While KBLE continued to be dominated by Christian religious programming for the next 36 years, it also aired several brokered-time programs that were not religious in nature. In 1980,[7] a Seattle radio fixture, the weekend Scandinavian Hour, had landed at KBLE, airing its 2,000th episode in 1998.[8] Broadcasting was also extended to nighttime at 440 watts on October 1, 1986, after a relaxation of rules governing clear-channel frequencies like 1050 kHz.[9]

Sacred Heart Radio

In 2000, Ostrander and Wilson sold KBLE to HHH Broadcasting for $2.85 million.[10] HHH turned around and sold the station just two months later to Sacred Heart Radio as its first station.[11] The ownership change displaced all of the existing programming on the station, including the Scandinavian Hour.[7]

Catholic radio programming from Sacred Heart Radio began in 2001. The ministry has since expanded its reach with AM stations and FM translators serving Tacoma (KLAY (1180 AM)), Olympia (KBUP (1240 AM)), Spokane (KTTO (970 AM)), Yakima, Washington (KYTR (88.1 FM)), and Kodiak, Alaska (KBKO (88.3 FM)). Ten hours a day of Sacred Heart's output is live, mixing local and EWTN programs.[12]

References

  1. ^ a b c d e f FCC History Cards for KBLE
  2. ^ "KRKL on Air Next Week". East Side Journal. February 12, 1948. p. 1.
  3. ^ "Kirkland Radio Station Changes Call Letters". Seattle Post-Intelligencer. December 12, 1954. p. V:2.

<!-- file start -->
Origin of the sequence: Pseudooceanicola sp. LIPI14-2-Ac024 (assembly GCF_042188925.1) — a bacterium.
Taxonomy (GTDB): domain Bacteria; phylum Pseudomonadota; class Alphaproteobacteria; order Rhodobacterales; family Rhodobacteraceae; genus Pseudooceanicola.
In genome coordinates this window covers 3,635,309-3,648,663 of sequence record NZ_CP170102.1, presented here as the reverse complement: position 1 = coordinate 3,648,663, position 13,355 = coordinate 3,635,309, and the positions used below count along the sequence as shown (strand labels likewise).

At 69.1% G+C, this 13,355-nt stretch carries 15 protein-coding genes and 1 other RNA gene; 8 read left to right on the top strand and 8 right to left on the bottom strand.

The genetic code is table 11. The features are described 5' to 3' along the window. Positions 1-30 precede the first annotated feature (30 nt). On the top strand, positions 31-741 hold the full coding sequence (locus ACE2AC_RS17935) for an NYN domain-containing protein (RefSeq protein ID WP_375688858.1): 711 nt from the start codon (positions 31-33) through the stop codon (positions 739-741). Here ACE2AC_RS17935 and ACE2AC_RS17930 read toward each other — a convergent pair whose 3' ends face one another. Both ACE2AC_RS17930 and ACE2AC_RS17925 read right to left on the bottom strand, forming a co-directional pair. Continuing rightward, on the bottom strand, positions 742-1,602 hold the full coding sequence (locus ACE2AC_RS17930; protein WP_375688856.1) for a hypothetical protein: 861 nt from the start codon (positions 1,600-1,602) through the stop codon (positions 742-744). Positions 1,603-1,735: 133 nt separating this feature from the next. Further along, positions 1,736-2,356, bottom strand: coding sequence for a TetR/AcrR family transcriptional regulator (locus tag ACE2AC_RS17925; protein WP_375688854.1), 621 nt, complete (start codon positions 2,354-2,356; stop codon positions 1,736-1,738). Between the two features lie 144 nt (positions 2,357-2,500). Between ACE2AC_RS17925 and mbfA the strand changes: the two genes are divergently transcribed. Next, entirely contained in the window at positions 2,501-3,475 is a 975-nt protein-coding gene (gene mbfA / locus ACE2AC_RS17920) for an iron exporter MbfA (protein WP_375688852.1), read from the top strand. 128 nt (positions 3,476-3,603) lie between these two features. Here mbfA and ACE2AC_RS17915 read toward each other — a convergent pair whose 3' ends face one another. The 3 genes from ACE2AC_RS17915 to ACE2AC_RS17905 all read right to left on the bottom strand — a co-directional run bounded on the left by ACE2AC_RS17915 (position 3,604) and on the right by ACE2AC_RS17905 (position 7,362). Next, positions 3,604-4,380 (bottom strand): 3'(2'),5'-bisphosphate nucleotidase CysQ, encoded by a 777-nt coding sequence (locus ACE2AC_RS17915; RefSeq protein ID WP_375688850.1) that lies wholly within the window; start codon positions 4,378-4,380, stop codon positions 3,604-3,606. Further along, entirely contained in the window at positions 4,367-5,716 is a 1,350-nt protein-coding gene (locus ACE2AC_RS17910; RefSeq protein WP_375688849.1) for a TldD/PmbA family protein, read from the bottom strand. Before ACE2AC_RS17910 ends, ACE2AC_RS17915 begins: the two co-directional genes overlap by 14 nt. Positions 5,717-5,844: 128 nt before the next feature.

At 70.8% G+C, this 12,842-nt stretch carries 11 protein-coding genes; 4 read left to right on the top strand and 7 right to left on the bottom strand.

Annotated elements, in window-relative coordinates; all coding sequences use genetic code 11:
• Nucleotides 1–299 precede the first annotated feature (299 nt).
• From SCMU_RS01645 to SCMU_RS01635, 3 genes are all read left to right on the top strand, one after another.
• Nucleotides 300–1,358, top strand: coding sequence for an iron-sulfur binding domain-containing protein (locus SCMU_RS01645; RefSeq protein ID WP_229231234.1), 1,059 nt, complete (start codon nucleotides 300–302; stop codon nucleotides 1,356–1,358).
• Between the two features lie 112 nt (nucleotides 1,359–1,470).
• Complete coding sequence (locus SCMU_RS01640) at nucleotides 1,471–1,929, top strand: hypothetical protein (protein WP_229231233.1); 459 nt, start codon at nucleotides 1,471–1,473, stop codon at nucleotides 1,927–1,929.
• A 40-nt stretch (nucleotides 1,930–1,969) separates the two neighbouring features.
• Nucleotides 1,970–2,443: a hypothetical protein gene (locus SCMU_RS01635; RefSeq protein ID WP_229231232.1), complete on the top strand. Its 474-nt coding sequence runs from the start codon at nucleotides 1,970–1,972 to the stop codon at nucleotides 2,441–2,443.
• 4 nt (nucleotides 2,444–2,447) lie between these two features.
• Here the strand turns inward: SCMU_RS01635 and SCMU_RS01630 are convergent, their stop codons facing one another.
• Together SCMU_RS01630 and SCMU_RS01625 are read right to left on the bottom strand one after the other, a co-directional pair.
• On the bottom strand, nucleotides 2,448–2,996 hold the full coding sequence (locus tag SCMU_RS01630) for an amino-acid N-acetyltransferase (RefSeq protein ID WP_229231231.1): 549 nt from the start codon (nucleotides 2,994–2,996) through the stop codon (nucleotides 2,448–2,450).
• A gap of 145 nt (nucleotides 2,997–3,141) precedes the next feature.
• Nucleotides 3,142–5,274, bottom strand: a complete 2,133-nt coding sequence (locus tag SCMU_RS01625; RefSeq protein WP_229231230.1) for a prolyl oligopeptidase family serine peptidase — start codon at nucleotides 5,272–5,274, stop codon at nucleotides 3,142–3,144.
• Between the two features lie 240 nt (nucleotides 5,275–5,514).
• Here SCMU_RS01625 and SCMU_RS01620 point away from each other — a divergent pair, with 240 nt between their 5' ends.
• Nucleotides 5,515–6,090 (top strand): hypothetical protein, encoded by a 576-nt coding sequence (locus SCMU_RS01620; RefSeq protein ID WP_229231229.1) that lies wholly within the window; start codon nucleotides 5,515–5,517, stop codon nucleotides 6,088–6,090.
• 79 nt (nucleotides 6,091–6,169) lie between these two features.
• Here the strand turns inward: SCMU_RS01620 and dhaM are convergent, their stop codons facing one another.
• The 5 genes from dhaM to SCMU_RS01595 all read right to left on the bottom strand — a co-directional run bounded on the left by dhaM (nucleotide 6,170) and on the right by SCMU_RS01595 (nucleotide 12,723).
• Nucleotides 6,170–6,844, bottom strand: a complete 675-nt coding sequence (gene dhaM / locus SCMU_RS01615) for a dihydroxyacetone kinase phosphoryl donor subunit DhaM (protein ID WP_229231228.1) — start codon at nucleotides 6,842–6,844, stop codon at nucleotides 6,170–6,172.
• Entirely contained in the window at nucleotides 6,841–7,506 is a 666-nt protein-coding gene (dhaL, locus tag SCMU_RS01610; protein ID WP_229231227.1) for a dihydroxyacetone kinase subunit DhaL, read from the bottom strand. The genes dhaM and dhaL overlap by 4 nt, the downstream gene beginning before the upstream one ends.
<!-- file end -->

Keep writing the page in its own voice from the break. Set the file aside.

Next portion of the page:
4. ^ Banel, Feliks (August 5, 2020). "Unwinding the history of the old Yesler Cable Car". MyNorthwest.com. Archived from the original on June 14, 2021. Retrieved May 15, 2022.
  5. ^ a b "KBLE, Former Kirkland Station, Becomes Seattle's New 'Cable Line'". Seattle Post-Intelligencer. January 19, 1964. p. Television 15.
  6. ^ "KBLE—Seattle's 'International' FM Station". The Seattle Times. November 29, 1964. p. TV 14.
  7. ^ a b Virgin, Bill (October 12, 2000). "'Scandinavian Hour' moving". Seattle Post-Intelligencer. p. E4.
  8. ^ Virgin, Bill (June 18, 1998). "Like its hosts, 'Scandinavian Hour' just keeps on". Seattle Post-Intelligencer. p. D2.
  9. ^ Stredicke, Victor (September 21, 1986). "Classical-music folk kick up their heels". The Seattle Times. p. Arts & Entertainment 2.
  10. ^ "Transactions" (PDF). Radio & Records. September 15, 2000. p. 6. Archived (PDF) from the original on October 1, 2021. Retrieved May 15, 2022 – via World Radio History.
  11. ^ "Sacred Heart Radio Buys Its First Station" (PDF). Radio & Records. December 8, 2000. p. 8. Archived (PDF) from the original on October 1, 2021. Retrieved May 15, 2022 – via World Radio History.
  12. ^ Whalen, Nathan (April 1, 2020). "'People are tuning in for Mass': Sacred Heart Radio adds 10th station". Northwest Catholic. Archived from the original on May 15, 2022. Retrieved May 15, 2022.